Unless you’ve taken a summer holiday from Facebook, you’ve probably noticed your newsfeed flooded with videos of people dumping cold water on their heads. What is known as the Ice Bucket Challenge encourages people to either donate to the ALS Association in the United States or pour a bucket of ice water onto their head. The challenge has mixed reviews – some argue is wastes precious water, some say it is raising awareness and funds for a debilitating disease that plagues many and is discussed by few.
Whatever your view on the Ice Bucket Challenge, there is no doubt that it is getting people talking and thinking about critical issues.
One of these people is Sylvana, Yousif from Duhok, Iraq, a GYV and IYLEP 2011 Alumna. She heard about the ALS Ice Bucket Challenge while watching the news with her family in their home in Duhok, Iraq – a week later, she has created her own challenge that involves ice and water, and benefits the scores of Northern Iraqi refugees seeking shelter in her home city.
“I saw some of my friends doing the ice bucket challenge without donating,” explains Sylvana, “then, two days [later] one of the displaced people knocked on our door asking for ice, so we gave him [some]. Many of the displaced people are still in need of cold water in the scorching heat of summer…”
Current high temperatures in Duhok, which is about 80km north of Mosul, are as high as 110 degree F (or 43 C). In this weather, a cool drink of water is a small, but much appreciated relief for people who have fled their homes to seek safety in Duhok.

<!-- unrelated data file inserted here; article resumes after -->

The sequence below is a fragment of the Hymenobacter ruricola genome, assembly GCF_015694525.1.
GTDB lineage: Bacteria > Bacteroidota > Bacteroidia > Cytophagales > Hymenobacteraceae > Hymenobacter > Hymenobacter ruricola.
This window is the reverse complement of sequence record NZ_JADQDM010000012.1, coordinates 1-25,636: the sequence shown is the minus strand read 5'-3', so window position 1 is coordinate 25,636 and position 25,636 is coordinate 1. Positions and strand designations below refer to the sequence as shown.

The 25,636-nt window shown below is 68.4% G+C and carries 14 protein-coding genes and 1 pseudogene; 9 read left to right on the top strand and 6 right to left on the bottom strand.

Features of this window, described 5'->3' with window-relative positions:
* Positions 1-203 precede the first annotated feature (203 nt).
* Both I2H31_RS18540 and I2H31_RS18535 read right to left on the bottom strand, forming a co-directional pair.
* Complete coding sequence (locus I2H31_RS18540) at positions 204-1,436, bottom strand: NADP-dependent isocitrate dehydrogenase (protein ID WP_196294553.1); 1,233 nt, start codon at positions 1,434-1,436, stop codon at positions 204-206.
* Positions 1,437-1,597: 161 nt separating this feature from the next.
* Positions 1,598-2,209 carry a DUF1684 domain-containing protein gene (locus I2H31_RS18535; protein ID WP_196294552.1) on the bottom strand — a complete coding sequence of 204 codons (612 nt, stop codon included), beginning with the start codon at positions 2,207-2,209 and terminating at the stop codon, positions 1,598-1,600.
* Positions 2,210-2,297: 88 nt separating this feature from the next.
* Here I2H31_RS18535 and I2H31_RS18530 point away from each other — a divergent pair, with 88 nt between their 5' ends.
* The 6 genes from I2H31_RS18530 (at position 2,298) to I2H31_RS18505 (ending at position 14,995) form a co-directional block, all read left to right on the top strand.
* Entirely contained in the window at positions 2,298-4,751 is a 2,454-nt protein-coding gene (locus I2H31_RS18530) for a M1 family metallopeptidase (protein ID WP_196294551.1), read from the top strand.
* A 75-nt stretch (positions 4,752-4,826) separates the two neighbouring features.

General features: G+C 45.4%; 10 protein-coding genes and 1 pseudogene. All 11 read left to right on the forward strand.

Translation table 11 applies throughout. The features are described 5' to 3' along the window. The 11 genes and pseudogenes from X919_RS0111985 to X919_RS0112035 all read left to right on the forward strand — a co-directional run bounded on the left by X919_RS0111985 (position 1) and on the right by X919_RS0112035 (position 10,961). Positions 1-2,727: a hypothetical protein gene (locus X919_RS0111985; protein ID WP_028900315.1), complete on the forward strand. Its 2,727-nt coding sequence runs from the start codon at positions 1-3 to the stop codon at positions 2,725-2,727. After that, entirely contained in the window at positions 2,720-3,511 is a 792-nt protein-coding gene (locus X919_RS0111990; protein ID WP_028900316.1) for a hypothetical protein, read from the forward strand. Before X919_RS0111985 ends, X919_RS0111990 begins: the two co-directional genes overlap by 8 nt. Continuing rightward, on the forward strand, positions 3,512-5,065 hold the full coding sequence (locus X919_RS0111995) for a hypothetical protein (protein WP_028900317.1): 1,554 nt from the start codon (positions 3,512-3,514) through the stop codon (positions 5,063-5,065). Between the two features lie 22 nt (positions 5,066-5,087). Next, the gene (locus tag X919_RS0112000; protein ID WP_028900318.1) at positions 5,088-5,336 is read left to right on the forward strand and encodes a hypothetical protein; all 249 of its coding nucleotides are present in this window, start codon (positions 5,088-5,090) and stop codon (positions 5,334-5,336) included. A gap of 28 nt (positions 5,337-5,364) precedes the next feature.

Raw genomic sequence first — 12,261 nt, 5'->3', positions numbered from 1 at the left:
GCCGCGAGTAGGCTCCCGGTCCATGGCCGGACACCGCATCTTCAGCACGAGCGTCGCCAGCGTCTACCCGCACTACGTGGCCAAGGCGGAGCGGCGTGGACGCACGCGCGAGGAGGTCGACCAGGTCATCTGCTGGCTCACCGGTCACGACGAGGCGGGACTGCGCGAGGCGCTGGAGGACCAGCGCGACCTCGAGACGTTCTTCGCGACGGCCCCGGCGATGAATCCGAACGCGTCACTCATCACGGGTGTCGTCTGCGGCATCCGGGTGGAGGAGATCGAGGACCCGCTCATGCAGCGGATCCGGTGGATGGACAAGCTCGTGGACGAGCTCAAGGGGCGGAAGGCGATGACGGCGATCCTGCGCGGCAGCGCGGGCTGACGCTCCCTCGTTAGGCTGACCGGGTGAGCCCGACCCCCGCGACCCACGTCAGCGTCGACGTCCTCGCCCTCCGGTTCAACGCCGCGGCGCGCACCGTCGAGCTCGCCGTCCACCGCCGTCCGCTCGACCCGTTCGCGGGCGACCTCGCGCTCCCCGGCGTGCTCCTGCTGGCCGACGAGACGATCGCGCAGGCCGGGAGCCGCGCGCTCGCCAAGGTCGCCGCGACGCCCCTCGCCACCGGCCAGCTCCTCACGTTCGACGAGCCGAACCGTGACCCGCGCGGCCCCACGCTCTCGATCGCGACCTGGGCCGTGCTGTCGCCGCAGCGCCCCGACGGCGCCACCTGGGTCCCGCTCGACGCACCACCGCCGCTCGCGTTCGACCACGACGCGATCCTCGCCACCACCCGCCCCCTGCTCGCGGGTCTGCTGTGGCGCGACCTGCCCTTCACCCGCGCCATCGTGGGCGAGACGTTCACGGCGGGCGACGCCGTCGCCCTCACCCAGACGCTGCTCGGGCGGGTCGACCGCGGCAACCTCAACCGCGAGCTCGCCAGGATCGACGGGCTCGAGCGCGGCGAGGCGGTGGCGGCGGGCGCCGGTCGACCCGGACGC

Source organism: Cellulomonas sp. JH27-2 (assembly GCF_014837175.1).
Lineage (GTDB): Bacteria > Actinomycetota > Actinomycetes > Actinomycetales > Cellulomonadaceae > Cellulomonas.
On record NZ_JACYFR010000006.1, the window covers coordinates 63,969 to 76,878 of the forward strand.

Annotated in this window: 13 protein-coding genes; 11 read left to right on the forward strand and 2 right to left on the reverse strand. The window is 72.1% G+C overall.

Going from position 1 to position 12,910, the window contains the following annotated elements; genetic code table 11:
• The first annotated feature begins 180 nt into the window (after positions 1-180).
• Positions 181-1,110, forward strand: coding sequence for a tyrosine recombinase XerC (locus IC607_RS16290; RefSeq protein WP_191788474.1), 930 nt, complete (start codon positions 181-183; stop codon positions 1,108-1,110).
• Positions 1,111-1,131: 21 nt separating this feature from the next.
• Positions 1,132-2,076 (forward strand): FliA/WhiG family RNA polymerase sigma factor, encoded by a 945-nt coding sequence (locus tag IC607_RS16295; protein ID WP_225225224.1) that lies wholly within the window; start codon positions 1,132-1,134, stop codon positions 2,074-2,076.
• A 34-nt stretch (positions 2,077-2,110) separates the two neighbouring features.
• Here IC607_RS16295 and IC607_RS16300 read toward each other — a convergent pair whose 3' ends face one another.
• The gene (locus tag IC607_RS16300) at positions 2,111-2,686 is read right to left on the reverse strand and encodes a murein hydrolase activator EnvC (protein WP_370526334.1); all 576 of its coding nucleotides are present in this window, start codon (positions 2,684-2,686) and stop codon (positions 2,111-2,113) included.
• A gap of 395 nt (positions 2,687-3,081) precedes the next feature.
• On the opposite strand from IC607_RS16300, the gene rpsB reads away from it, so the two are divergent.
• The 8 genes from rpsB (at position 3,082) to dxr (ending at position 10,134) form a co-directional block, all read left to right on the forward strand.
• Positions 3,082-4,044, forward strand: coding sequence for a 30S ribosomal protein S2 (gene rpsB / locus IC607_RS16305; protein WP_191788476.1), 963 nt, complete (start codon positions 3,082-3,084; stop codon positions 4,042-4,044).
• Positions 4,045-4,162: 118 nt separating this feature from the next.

After helping the man who came to her door asking for ice, Sylvana had an idea. She would create her own version of an Ice Bucket Challenge, but instead of dumping ice water on her head, she would bring ice and water to the displaced people who are living in schools, mosques and unfinished buildings in her neighborhood.
In 2011, as a participant at the Global Youth Village, and delegate of the US State Department’s Iraqi Young Leaders Exchange Program, Sylvana participated in an activity called Open Space. Open Space poses a question or challenge to a group of people and then creates a space for those people to find answers to the question. That summer, the Open Space question was “What Is Wrong with the World Today, and What Can I Do To Fix It?” While three years ago, Sylvana had no way of knowing what the current state of her region would be, today, she is certainly thinking about practical ways to fix the problems she sees in the world.
As is customary in the ALS challenge, Sylvana also called out a few of her friends on social media to continue her new challenge. She has also challenged “every house in Duhok to deliver ice and a dozen water bottles” to locations throughout the city where displaced people are living. The movement is using #icedwaterforourpeople and #ICEDSAUCEPANS to track photos of the water and ice being delivered.
When asked what challenges she has faced completing her new challenge, Sylvana responses, “All the schools, mosques, churches, even new unfinished buildings are full of people” says Sylvana “they are in the neighborhood [brining water and ice] is so easy to do.”
Good, bad, indifferent – whatever your opinion on whether dumping ice onto your head is helping fix the world’s problems, we can all agree that one girl in Iraq is taking what she learned about seeking practical solutions to problems, meshing it with a viral trend, and is truly making a differences in the lives of those affected by the crisis in Iraq.